By KYW Newsradio community affairs reporter Cherri Gregg
PHILADELPHIA, Pa. (CBS) -- Lenora Thompson had no idea, when she intervened five years ago to stop a fight at an after-school program in South Philadelphia, that her life would change forever.
"Some say that black boys can't do," she says, "but I think the expectations are not high enough."
That day, the University of Pennsylvania-trained reading specialist asked the eleven-year-old boy involved in that fight to read.
"We started reading a book one-on-one together, and I was just shocked at how well he read," recalls Thompson.
And when they stopped reading, the boy wanted to read some more. So "Miss Lenora," as she is affectionately called, issued a challenge:
"I told him, 'If you get me four other boys, we'll start a book club.' "
Three weeks later, the boy showed up with several friends, and the "Boys Book Club" was born.
Miss Lenora coached the boys once a month, at a McDonald's restaurant. And when school ended that year, the coaching continued via mail, with the book club members mailing their book reports to Thompson. For every book report, each of the boys would get a McDonald's gift card.
Then, Miss Lenora decided she wanted to do more for the boys and began exchanging book reports for adventures.
"They get lunch, they get breakfast, they go bowling, they have trips to Washington, they go to museums, we've been to visit four colleges," says Thompson. "I'm involved with their family, I've gotten them summer jobs."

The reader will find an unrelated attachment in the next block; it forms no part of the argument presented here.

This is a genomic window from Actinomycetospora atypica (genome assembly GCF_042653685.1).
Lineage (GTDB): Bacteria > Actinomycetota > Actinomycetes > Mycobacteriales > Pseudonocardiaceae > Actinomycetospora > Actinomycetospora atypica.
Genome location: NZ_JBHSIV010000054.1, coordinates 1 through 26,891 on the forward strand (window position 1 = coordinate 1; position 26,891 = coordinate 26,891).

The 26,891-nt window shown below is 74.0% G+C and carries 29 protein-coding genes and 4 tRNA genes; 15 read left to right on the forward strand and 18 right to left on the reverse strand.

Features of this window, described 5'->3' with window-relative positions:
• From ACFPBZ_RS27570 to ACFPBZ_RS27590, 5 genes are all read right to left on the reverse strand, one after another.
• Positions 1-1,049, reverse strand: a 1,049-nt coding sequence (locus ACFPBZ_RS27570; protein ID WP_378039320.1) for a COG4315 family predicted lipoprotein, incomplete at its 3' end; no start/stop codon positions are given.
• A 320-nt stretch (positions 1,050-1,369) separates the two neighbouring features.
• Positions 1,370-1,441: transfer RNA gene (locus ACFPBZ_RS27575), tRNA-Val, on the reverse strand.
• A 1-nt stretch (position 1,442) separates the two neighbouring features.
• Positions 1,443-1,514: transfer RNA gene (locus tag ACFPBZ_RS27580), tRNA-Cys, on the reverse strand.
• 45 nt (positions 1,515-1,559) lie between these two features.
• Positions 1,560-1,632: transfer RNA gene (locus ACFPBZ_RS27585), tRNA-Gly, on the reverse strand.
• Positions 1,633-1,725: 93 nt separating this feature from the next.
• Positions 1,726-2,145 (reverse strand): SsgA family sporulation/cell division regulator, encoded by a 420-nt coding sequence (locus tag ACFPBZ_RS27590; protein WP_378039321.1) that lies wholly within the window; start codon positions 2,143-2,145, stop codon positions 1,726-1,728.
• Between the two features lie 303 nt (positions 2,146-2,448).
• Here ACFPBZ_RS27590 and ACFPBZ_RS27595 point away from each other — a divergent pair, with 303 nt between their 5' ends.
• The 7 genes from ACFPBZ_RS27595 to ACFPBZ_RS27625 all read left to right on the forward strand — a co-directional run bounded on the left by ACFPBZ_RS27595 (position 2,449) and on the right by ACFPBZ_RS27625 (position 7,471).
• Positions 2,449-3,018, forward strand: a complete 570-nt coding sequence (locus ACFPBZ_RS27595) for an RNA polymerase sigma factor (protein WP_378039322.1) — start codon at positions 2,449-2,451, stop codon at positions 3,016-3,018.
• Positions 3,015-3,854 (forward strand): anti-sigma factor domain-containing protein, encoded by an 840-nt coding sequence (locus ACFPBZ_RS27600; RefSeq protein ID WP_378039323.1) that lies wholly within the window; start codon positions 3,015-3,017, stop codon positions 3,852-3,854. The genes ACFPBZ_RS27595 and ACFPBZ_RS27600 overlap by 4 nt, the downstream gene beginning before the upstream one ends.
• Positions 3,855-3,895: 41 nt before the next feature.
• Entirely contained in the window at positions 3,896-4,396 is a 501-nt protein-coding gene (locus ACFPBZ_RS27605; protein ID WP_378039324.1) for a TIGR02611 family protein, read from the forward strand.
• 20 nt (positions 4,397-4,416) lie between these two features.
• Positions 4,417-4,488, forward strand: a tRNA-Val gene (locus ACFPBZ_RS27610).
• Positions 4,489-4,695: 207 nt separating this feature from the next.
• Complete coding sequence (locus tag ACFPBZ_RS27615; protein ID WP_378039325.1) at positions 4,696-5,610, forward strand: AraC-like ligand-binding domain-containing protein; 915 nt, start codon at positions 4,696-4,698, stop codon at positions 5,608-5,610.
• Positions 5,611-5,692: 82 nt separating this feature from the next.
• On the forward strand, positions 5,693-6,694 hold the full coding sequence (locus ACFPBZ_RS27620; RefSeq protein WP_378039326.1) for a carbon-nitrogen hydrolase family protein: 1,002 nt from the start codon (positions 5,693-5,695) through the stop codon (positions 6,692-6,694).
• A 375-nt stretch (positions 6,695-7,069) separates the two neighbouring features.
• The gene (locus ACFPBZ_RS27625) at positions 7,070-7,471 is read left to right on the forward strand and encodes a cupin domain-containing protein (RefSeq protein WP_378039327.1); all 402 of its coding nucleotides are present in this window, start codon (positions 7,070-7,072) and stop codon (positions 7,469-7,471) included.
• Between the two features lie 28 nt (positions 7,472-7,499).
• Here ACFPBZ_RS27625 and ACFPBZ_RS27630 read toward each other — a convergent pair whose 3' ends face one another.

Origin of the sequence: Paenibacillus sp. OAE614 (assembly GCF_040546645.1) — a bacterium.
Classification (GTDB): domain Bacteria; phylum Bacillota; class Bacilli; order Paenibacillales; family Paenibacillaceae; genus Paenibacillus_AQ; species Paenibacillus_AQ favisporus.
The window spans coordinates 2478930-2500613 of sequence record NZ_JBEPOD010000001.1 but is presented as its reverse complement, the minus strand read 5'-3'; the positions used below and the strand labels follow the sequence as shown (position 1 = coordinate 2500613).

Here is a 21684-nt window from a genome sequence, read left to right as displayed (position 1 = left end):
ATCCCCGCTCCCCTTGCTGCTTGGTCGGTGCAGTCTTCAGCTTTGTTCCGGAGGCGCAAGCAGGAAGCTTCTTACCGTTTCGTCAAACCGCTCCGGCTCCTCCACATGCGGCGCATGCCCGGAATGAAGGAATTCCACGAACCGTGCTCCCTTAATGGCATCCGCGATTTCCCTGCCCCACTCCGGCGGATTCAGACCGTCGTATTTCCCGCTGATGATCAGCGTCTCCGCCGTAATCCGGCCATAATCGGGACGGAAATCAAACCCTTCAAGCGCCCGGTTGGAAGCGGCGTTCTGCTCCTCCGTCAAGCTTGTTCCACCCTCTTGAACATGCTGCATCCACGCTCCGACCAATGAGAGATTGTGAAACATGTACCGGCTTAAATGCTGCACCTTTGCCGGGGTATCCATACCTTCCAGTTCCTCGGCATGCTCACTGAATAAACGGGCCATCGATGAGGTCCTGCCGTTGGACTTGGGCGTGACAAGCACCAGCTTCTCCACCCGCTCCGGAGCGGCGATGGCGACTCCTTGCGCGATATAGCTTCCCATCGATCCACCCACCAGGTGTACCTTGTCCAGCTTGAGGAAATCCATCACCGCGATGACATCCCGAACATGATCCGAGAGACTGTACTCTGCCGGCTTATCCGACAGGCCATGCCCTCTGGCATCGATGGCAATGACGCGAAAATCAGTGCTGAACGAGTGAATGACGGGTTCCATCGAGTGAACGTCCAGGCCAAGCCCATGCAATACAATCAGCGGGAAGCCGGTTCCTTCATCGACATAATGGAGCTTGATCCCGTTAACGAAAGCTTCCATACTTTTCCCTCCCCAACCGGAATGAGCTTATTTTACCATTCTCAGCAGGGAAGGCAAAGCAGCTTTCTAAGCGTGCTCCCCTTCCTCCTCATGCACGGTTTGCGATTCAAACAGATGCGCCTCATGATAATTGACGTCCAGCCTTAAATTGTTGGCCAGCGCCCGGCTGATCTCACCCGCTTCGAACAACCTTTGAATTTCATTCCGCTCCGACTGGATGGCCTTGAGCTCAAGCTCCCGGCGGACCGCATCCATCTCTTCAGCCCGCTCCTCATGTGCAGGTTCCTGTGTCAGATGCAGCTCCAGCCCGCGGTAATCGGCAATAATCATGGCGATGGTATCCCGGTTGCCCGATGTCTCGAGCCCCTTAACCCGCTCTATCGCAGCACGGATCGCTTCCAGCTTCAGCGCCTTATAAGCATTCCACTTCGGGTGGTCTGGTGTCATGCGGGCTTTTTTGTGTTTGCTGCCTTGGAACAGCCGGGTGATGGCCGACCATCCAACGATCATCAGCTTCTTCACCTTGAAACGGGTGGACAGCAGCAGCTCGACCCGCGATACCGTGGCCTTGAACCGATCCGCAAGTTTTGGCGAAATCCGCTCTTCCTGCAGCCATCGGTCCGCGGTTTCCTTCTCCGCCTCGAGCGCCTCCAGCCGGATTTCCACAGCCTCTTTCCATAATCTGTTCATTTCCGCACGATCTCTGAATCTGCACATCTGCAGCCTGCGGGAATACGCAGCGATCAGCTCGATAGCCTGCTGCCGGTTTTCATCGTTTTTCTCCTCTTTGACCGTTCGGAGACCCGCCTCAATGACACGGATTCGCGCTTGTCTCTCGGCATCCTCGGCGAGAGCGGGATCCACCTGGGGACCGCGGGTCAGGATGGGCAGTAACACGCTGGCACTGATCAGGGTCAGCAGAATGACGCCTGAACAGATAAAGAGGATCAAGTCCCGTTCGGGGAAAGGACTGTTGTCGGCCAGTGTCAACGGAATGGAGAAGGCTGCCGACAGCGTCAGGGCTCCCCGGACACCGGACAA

Today, ten boys are part of the book club. Most of them have grown into young men -- with better grades than when they started.
"For my boys, reading is the gateway to their future," says Thompson, who expects each of the young men to go to college. "I absolutely love every one of them, and they know it. And I keep saying to them, 'You can do it!' "
Tenth grader Stanley Williams, 17, was just eleven when he first joined the book club. He says his grades were just fair -- mostly C's -- but now they are A's and B's.
"It made me feel like I can do it," says the softspoken Williams. He calls Miss Lenora a "nice person" and says she got him a summer internship working in culinary arts.
"She wants the best for us and wants us to go to college," he says, noting that his dream job is to be a chef and his dream school is Cheyney University.
"Miss Lenora is that mom that cares about your school work, not just your wellbeing," says Anthony Allen, 14. When asked whether his friends think the book club is "cool," he said:
"It's not really a matter of what's cool and what's not. Before this, I was not doing all that good with my reading, but my grades are going up dramatically."
Allen says he started with F's and is now an A-and-B student with dreams of becoming an engineer.
As for what "Miss Lenora" wants for her boys, she says, "One day, my absolute dream for them is a trip to Zimbabwe." She adds, "You've got to have dreams."
For more info about the Boys Book Club, CLICK HERE.
Hear the extended interview with Lenora Thompson in this CBS Philly podcast (runs 28:18)...
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